It goes without saying that the immediate desire by the researchers was to follow up the experiment by trying out the same procedure on what we shall call Bee B. And later Bees C, D, E and so on. Over a period of three weeks they did this, collating the mindblowing evidence that suggests each bee, when it exits the back of its own cell, passes through the same nodal shift as did Bee A but each appears to go into ITS OWN UNIVERSE. (The researchers have learnt, it hardly needs stating, to remove the Bee Cap for the duration of this shift point). No two universes have so far looked alike. Each has its own distinct colour, form of motion, velocity, some are complex, others simple, some light, others more muted. Within its universe, the scale of the bee varies from diminutive to overly significant, and each bee moves about in its own fashion. Some ‘swim’, others roll, one vast bee stood upon its back two legs and walked. Each is, in its own way, utterly wonderful.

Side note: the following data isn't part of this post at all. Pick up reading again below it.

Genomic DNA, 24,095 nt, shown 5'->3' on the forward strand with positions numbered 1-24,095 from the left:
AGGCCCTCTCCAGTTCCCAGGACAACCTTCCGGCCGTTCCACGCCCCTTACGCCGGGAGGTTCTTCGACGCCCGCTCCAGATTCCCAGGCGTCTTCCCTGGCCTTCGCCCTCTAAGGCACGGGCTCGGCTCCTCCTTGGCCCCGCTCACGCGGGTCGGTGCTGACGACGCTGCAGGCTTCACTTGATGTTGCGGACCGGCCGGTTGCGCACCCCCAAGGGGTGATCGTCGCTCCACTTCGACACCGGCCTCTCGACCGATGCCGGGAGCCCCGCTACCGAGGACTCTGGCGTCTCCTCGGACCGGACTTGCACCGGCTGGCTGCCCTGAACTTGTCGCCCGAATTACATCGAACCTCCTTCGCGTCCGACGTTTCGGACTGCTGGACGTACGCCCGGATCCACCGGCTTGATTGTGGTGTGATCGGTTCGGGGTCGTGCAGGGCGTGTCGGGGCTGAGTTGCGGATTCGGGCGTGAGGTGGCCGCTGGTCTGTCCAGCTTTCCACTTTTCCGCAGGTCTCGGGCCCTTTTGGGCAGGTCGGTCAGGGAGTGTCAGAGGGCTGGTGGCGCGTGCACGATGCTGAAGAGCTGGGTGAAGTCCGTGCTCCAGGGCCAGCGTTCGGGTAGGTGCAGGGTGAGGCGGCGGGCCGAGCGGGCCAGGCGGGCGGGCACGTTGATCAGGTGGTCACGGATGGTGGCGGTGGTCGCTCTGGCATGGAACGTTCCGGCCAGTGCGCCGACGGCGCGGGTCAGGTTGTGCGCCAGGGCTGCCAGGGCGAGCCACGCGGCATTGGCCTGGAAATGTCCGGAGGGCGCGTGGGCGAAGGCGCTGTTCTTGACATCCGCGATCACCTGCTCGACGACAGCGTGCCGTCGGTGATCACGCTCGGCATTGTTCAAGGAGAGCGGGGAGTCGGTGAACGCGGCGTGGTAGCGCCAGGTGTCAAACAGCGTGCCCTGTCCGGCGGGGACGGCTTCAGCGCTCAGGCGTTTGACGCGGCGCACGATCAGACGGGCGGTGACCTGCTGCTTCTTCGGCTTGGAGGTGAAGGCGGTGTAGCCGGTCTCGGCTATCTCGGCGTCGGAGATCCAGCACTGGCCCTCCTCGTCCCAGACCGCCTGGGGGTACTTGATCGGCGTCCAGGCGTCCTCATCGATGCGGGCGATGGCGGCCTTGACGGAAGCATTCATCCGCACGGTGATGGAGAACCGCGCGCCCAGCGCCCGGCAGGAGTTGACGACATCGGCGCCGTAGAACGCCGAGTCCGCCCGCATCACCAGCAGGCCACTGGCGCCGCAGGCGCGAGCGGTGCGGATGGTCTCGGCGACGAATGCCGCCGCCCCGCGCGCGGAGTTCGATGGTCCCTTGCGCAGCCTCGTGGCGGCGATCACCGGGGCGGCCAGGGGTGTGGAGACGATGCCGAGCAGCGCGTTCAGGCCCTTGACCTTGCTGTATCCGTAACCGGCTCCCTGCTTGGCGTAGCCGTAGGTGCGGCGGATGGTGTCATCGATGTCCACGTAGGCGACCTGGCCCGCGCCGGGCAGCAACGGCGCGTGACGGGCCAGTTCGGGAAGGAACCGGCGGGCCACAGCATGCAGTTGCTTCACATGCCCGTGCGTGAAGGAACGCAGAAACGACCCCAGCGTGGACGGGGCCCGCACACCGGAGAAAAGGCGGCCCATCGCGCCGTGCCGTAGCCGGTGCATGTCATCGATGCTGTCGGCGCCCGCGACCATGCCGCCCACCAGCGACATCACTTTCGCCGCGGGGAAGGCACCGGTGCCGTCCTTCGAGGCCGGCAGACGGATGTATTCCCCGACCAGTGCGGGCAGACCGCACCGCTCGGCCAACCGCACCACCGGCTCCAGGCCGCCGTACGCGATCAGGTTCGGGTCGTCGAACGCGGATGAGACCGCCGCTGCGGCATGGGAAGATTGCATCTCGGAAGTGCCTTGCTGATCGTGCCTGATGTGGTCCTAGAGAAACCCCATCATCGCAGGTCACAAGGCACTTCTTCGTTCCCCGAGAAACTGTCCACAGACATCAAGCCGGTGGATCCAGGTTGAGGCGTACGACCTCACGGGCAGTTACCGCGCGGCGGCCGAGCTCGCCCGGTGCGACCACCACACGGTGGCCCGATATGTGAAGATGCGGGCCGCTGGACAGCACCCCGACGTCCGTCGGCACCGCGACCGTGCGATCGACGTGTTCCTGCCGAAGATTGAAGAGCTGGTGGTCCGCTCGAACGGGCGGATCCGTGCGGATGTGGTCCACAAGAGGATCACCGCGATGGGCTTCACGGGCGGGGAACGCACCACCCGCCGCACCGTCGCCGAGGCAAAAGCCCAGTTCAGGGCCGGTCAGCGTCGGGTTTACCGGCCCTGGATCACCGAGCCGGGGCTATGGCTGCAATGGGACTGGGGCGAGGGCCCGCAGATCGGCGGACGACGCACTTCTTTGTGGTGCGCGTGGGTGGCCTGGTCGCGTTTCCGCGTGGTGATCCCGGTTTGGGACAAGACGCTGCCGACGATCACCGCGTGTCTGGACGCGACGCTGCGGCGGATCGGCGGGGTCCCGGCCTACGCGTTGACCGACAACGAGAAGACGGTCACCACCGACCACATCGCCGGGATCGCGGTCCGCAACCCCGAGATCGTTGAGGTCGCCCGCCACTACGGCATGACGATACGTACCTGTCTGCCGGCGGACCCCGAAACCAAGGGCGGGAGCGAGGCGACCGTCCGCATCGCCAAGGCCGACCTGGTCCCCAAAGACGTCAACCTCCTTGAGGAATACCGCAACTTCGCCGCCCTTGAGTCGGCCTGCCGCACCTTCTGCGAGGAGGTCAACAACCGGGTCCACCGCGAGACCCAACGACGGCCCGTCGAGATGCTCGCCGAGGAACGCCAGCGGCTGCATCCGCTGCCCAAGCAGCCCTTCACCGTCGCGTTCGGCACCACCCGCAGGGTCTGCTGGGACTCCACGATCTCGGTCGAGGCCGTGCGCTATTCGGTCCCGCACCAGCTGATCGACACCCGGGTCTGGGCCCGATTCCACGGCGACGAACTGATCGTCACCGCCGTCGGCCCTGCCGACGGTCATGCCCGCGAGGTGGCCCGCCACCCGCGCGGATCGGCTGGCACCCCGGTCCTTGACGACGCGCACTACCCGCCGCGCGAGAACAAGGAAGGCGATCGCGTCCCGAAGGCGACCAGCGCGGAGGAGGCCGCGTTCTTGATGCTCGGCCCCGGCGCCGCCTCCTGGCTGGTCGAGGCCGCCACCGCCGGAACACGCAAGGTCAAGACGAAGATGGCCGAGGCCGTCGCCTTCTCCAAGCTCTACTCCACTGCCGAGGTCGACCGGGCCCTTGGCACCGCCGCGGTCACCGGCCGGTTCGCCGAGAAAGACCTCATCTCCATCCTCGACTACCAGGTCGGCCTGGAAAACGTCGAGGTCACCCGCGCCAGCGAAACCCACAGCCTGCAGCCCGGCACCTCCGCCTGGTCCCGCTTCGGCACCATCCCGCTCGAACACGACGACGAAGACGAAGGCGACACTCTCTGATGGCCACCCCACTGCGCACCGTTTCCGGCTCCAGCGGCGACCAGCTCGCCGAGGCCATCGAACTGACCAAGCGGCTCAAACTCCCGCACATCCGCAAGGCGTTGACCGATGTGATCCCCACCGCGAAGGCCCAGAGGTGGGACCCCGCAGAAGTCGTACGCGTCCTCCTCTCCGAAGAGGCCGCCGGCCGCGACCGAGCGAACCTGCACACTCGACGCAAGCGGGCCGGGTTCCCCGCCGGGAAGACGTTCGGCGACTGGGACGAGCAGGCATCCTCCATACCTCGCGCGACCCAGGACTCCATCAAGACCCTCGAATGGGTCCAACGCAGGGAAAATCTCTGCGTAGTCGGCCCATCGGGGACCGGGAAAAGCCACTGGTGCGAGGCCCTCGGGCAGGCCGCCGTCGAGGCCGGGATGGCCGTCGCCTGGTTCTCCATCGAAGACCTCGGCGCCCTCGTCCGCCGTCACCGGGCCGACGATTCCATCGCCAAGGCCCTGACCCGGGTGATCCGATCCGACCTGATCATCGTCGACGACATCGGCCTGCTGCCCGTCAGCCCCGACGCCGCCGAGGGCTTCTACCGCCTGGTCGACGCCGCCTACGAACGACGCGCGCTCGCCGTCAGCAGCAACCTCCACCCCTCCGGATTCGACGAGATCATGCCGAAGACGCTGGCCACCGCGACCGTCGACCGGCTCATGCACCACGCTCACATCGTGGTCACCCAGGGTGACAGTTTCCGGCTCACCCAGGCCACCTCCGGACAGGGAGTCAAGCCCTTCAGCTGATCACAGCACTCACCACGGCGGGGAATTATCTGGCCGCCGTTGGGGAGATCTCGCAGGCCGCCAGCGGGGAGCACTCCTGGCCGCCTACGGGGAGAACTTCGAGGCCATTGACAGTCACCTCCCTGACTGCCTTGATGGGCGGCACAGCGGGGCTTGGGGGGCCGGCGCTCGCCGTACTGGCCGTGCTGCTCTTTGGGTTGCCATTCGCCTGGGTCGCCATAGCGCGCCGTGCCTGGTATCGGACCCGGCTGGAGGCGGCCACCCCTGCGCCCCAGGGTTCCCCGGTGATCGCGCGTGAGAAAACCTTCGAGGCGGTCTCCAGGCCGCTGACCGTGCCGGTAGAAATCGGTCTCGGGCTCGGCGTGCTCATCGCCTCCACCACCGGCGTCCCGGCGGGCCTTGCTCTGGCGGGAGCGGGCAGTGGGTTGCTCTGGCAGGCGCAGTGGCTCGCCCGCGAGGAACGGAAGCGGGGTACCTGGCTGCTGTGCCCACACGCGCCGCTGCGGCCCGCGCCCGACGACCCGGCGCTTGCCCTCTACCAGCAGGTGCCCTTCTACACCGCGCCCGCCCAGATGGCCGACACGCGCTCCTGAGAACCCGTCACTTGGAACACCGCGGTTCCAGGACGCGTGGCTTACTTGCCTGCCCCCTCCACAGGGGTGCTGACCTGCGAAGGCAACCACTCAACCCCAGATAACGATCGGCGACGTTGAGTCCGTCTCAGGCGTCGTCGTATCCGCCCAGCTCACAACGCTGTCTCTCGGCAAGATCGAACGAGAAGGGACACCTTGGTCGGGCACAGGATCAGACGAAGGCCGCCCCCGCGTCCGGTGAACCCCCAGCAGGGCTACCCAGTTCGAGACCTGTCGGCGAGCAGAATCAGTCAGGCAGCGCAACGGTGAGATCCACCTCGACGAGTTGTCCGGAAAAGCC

In all universes, all bees have one commonality, that of gathering nectar which, after returning back through the nodal shift point to the golden glow of the hive cell, they deliver to the collective. And here is what is, perhaps, most unexpected of all. The researchers at the university have of course closely analysed the bees’ honey, and the evidence is indisputable – no matter which universe the individual bee has collected its nectar from, and no matter by what method, the honey produced back in the hive is exactly the same.

 


Find out more

You can explore the Festival of the Dark, the Celtic cycle of the year and more at Outrider Anthems.

Jennifer will be participating in La Liberté d’Expression art exhibition at the Old Fire Station Gallery in Henley, 19th – 25th April, where she will also be storytelling with arch-storyteller Dr Anne Latto.